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Taiwan's Hon Hai set to spin off units
by Staff Writers
New Taipei City, Taiwan (AFP) June 26, 2013

US boss still hostage in China as labour row drags on
Beijing (AFP) June 26, 2013 - An American factory boss remained hostage to staff at his own work site outside Beijing for a sixth day Wednesday over a labour dispute that has highlighted employer-worker tensions in China.

Chip Starnes, who arrived from the US-based Specialty Medical Supplies to lay off 30 workers, was barred last Friday by the remaining 100 from leaving the premises until a resolution is reached.

Starnes has lived in his office while workers guard the premises and negotiations proceed, involving legal counsel on his side and the local Huairou district labour union.

"There's no agreement that's been reached," he told AFP by phone. "It might be another day or two at least."

Starnes said he has access to food, water, a cot and a shower, and that local authorities have checked on his safety, but otherwise declined to set him free.

Incidents of workers detaining their employers are not frequently reported in China, but labour disputes are common.

Many workers fear bosses will shut operations and skip town without paying wages, though it was unclear if that concern figured in this case.

The nature of the disagreement itself remained under dispute.

Starnes told AFP the conflict arose after the 100 employees asked to be laid off and receive severance packages like their 30 colleagues were given.

For long-time workers at the plant, which opened 10 years ago, the compensation could amount to a year's wages.

On Wednesday Starnes said he had decided to offer such compensation, but that other issues remain to be sorted out, from payment technicalities to the fate of factory machinery.

He said: "I'm paying severances for people who already have jobs to get them to go back to work."

But the state news agency Xinhua, citing the district government, reported on Tuesday that the workers were demanding two months' unpaid wages.

Chu Lixiang, an official with the district labour union, told AFP on Wednesday that negotiations were ongoing, without elaborating.

Taiwan's Hon Hai Precision said Wednesday it plans to spin off some units as its founder unveiled measures to battle global sluggishness and falling share prices.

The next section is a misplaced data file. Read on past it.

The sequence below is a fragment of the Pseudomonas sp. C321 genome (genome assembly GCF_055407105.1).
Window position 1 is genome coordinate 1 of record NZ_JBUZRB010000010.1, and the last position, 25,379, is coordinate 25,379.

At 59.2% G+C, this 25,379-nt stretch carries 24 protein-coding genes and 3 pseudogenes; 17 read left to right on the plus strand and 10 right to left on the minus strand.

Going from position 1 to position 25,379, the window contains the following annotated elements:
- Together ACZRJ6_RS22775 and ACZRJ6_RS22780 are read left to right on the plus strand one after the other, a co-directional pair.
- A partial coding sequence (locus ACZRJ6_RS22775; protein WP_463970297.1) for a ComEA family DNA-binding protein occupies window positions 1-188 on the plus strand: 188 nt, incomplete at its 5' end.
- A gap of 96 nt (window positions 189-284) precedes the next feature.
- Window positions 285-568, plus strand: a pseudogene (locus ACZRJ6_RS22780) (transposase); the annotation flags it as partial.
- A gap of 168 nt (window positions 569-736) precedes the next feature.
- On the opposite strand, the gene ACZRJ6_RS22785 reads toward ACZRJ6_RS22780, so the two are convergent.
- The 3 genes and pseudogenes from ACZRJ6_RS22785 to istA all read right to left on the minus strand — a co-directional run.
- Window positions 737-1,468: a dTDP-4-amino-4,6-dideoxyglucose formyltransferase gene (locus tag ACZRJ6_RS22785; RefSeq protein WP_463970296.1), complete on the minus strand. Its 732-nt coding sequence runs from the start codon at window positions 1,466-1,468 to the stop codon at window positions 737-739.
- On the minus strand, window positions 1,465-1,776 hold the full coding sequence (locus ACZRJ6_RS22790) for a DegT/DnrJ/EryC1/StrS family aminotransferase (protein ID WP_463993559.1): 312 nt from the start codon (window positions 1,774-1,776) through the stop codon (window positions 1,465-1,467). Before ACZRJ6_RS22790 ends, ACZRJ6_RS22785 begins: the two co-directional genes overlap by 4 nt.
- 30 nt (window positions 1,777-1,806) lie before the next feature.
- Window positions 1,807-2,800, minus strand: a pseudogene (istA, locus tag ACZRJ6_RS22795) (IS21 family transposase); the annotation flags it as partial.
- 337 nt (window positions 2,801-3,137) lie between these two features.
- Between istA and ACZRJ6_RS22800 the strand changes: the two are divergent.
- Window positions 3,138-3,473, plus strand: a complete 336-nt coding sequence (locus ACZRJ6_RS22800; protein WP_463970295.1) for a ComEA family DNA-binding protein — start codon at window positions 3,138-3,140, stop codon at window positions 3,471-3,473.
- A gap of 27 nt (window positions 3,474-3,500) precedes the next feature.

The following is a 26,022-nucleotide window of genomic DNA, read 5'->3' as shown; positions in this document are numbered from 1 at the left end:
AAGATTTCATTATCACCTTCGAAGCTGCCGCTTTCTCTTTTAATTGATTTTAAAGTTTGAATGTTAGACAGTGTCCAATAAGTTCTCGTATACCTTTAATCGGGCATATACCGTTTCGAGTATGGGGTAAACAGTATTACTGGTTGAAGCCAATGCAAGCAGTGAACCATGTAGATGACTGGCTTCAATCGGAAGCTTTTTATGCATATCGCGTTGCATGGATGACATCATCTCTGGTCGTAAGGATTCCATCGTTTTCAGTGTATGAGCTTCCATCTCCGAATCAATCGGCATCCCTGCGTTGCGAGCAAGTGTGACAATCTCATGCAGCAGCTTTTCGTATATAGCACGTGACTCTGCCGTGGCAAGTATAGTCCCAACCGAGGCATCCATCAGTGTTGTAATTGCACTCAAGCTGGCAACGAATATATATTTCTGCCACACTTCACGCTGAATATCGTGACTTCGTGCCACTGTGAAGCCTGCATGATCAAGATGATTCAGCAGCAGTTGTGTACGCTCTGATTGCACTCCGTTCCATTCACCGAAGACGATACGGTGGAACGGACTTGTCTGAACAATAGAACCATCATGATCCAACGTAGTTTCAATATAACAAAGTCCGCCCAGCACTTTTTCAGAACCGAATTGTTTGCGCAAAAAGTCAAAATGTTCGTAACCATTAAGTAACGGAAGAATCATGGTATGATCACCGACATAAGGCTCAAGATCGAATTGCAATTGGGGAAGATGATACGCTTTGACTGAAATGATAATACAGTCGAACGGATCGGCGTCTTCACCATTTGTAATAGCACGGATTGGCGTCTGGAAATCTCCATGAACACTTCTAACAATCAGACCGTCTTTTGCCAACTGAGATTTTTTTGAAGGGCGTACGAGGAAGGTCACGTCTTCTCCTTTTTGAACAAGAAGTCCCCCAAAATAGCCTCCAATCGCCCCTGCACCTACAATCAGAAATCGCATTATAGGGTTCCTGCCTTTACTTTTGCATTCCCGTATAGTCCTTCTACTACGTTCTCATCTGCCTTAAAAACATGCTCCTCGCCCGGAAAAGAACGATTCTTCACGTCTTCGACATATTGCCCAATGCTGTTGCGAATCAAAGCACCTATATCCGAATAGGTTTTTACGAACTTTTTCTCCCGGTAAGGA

Hon Hai, the parent company of Foxconn group, saw its sales in the three months to March fall 19 percent from a year earlier to Tw$809 billion ($26.97 billion) as orders from its biggest client Apple slowed.

In reaction to the slowdown, a number of foreign institutional investors have ditched Hon Hai, with their shares falling from 48.06 percent to 40.22 percent since early this year. Hon Hai share prices dived from Tw$88.9 to a low of around Tw$70 last week.

But in a shareholders meeting, founder and chairman Terry Gou called on its investors to have faith in Hon Hai, the world's biggest electronics contract manufacturer.

"The recent sell-off is not triggered by our business outlook. There's nothing changed regarding our fundamentals," Gou said, adding that Hon Hai has been working to cut costs and diversify its businesses.

The conglomerate -- the world's largest maker of computer components -- assembles products for Apple, Sony and Nokia.

Gou said he plans to spin off some companies out of the 26 ones controlled by Hon Hai, including the unit that produces connectors -- a device for joining electrical circuits together.

"Some of our parts and components manufacturing companies are very competitive, they are definitely world class. Their genuine value is not found by many under the present circumstances," he said.

"This is part of Hon Hai's organisation restructuring efforts."

With the structural adjustment measures, Gou said now he can pledge to investors that "Hon Hai's profits in 2013 will go beyond that of last year."

Last week the firm announced it aims to hire up to 3,000 new employees to develop devices and software for Mozilla's Firefox operating system as it seeks to diversify from its core manufacturing services.

Gou also mentioned that a tie-up mooted last year with struggling Japanese electronics giant Sharp was still on the cards, though Hon Hai was in no rush to seal the deal.

"The deal with Sharp is still alive. The biggest problem is that the past year, their chief negotiator has changed four times. What can we do about that? But we're in no rush, the time is on our side," he said.

Hon Hai's net profit surged 16.14 percent to Tw$94.76 billion in 2012 while revenues rose 13.11 percent year-on-year to Tw$3.9 trillion.


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